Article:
Dark skinned kids from Italy’s boot, dark skinned kids with kinky Sicilian hair, born to drive trucks to New Jersey, born to stir endless sauces for spaghetti, born to live with smoky blue mirrored fake fireplaces, naked bulbs swinging over sinks, blood-brown mohair living rooms, windows fogged with stifling steam heat — tropical forest inside, freezing cold outside.
The bright pink of the Port Alba Pizzeria shone like a spark of heaven coming to meet this puzzled earth.
I think back to this time as a kind of initiation. The kind that can only take place in childhood. Wrapped in innocence, with no defenses, the universe can converse with you, shed its tears, whisper its lament, and only the child can hear.
My mother tells of how, bringing me home newborn from the hospital, I choked and turned blue. On the verge of death, a friend of hers put her hand down my throat and pulled out a huge wad of mucus.
Later on, I choked on the darkness of my childhood — off to hospitals with exotic somatic responses that were diagnosed as disease.
Looking back, I see these illnesses as sorrows of the soul.
The struggle for breath became the hallmark of my early life. Imprisoned by breath, I stuttered and gasped. My stuttering clogged my chest, causing words to stand on top of each other like the rush hour scenes I knew so well.
Words colliding in my throat, clinging to each other in lumpy embraces. My throat became a BMT door in which words would tumble out like giant centipedes all tangled inside each other — great lumps of words rushing to get out before the doors closed. Rushing to make it to the exit. Pushing and shoving each other with odd matings. Words struggled to exist on the slim threads of breath that I poorly provided.
Better to keep my mouth shut.
I knew even at a tender age that my breathing problem was a form of incarceration. I felt imprisoned by childhood. I was doomed to serve my term as a “small person” amid the purgatory of the screaming adults around me. Trapped, I stuttered and gasped.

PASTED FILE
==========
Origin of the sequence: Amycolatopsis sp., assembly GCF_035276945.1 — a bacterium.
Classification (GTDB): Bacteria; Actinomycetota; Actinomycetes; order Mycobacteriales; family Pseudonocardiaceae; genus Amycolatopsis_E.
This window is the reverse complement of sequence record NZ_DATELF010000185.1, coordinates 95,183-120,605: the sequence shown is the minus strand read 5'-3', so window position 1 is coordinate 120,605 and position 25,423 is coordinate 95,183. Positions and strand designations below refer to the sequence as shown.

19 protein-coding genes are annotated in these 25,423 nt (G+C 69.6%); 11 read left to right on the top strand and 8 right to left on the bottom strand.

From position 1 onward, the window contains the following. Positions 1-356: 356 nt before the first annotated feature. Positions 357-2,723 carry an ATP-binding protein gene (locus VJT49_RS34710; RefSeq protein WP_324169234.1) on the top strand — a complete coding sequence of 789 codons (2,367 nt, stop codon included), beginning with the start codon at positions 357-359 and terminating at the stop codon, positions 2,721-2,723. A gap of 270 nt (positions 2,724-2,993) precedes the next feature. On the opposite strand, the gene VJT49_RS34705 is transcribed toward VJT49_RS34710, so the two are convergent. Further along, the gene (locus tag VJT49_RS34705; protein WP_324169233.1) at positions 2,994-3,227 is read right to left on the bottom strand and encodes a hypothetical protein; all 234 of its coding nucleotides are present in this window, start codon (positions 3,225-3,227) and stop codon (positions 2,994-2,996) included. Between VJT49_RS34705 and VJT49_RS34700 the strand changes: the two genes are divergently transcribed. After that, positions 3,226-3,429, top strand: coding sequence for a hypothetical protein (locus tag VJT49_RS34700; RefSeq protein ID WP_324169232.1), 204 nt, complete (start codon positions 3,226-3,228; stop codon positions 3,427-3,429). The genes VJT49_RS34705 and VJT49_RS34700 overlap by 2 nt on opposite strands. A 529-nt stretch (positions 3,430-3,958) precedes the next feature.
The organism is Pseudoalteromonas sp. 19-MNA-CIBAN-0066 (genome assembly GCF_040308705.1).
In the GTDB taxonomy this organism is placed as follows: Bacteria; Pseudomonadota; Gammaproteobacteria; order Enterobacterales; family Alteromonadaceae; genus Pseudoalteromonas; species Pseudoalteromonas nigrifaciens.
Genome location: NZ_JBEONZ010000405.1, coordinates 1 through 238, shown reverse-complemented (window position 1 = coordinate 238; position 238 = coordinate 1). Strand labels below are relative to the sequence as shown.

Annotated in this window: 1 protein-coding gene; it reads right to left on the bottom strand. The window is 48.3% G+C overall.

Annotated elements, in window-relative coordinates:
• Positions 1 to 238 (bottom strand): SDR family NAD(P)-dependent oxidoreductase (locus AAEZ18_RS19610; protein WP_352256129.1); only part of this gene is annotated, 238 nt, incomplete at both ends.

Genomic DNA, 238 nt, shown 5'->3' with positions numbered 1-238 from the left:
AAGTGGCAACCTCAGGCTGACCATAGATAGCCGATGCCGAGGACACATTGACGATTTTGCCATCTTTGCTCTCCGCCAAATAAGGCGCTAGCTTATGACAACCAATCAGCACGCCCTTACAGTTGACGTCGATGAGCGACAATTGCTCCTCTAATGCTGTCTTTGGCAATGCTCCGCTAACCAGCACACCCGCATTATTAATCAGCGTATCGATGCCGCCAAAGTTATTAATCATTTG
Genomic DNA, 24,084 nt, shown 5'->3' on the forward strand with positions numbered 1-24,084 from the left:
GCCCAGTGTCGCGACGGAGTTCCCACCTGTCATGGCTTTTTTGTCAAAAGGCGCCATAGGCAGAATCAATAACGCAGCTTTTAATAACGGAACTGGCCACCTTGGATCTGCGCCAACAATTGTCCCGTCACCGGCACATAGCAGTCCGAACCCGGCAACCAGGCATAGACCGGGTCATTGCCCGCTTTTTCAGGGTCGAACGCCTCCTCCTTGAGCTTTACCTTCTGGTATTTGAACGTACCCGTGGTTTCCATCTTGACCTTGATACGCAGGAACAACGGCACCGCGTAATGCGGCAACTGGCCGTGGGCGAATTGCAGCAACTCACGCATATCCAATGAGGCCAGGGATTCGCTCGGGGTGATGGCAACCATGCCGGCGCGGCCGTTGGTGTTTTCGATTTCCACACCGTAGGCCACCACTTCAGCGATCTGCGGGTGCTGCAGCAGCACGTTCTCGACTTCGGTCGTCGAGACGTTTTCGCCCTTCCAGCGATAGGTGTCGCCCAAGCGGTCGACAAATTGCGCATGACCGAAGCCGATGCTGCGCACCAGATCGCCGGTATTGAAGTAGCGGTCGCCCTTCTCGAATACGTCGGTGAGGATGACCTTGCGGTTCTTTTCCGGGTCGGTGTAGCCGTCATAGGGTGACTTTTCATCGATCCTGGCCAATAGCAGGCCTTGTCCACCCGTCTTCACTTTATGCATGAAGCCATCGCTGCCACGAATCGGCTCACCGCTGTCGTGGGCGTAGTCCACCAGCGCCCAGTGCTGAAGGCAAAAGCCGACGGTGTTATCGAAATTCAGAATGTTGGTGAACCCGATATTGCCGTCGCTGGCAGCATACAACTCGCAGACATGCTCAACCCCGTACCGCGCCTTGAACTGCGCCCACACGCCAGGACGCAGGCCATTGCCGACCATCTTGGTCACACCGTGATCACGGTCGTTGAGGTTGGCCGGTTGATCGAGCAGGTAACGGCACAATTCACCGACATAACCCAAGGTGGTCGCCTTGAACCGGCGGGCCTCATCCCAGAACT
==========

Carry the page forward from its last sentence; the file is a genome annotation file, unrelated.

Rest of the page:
Daily my ribs contracted and my throat become a tiny hole; the more I struggled the less breath there was. This led to chronic sighing. Like an elm tree withering in the dust, I sighed and sighed, my words punctuated with gasps which finally escaped from my pinched throat with puffs of sadness. Sometimes the sighing would be over right away, sometimes it would just go on and on.
I measured my sanity by the amount of sighs that percussed the air. I had bad days and I had less bad days. Humid days were the worst. The oppressive steam of New York heat in the summer was a bronchial challenge. I learned to get up at five AM before the cooked streets and tarry rivers came to life with their gurgling vapors. I learned to rise early, snatching clean breaths before my daily gasping would begin, before my lungs got clogged with tenement dust.
I knew that my perpetual hyperventilation and my feeling of incarceration were the same. My breath was as trapped as I was.
I knew I was catatonic way down where coffins lay at the bottom of the ocean, where El trains ran through tombstones.
I knew where faces jarred in glass cages stared at me through my own glass cage.
I knew the waste of my grandmother’s life as her gnarled hands shaped the pyramids of Egypt as she prayed over the Friday night candles.
I knew I was banished, wandering in the desert.
I recall the child sitting at the window, and I can feel the child’s despair, knowing that the world was much more than this.
This could not be why dinosaurs roamed and stars burst.
This could not be why oceans sprayed and forests clustered.
The movement of water on land is represented by the symbol of the snake.
We learn to live on land,
But it is in our aquatic home that all life emerges.
An octopus stirs, a snake moves and hatches its eggs on land. Far away from the primordial ooze it struggles out of its muddy home and stretches itself past rocks and crevices — its belly shapes the dirt with elegant markings — markings of ocean on land. The swirl is remembered in my fingertips as I write this page.
I had an intuitive sense of how I wanted movement to feel. I never saw it in a human but I recognized it in the octopus.
Watching those undulating fluorescent ripples, I recognized the quality of what I was looking for. The iridescent fluttering of life stretched and undulated, rippled and curved. As the complexity of this shiny wet dance caught me, I felt that movement, and I knew.
I stood in a pool of recognition, and I knew.
Below the sea, before light, swim prehistoric forms, ancestors — ancestors gleaming with iridescent quivers — creatures living so far down — so far, far, I stand, they swim, but we are the same.
I entered the darkened pool, up to my knees at first, then hips, fingertips, chest, shoulders, neck, ears, until all there was only silent water.
iridescent memories beneath the water, resting.
I wade into the water.
Wade, but not like Virginia Woolf, to die.
I drown, but not to die.
I drown, to answer the call.
But not to die.
How do I know about breathing?
How does the snake know to move its belly?
A struggling prisoner, I bang the bars with my spoon.
Is anybody there?
When I was fifteen I was rushed off to have my appendix ripped from my belly. Igor, the mad doctor, did such a ghastly job, I needed to be sewn up again three times. My belly looked like I had been run over by a tractor, and a gaping hole looked at me in my bathroom mirror. Not only did I struggle with layers of scar tissue, but I had massive adhesions as well.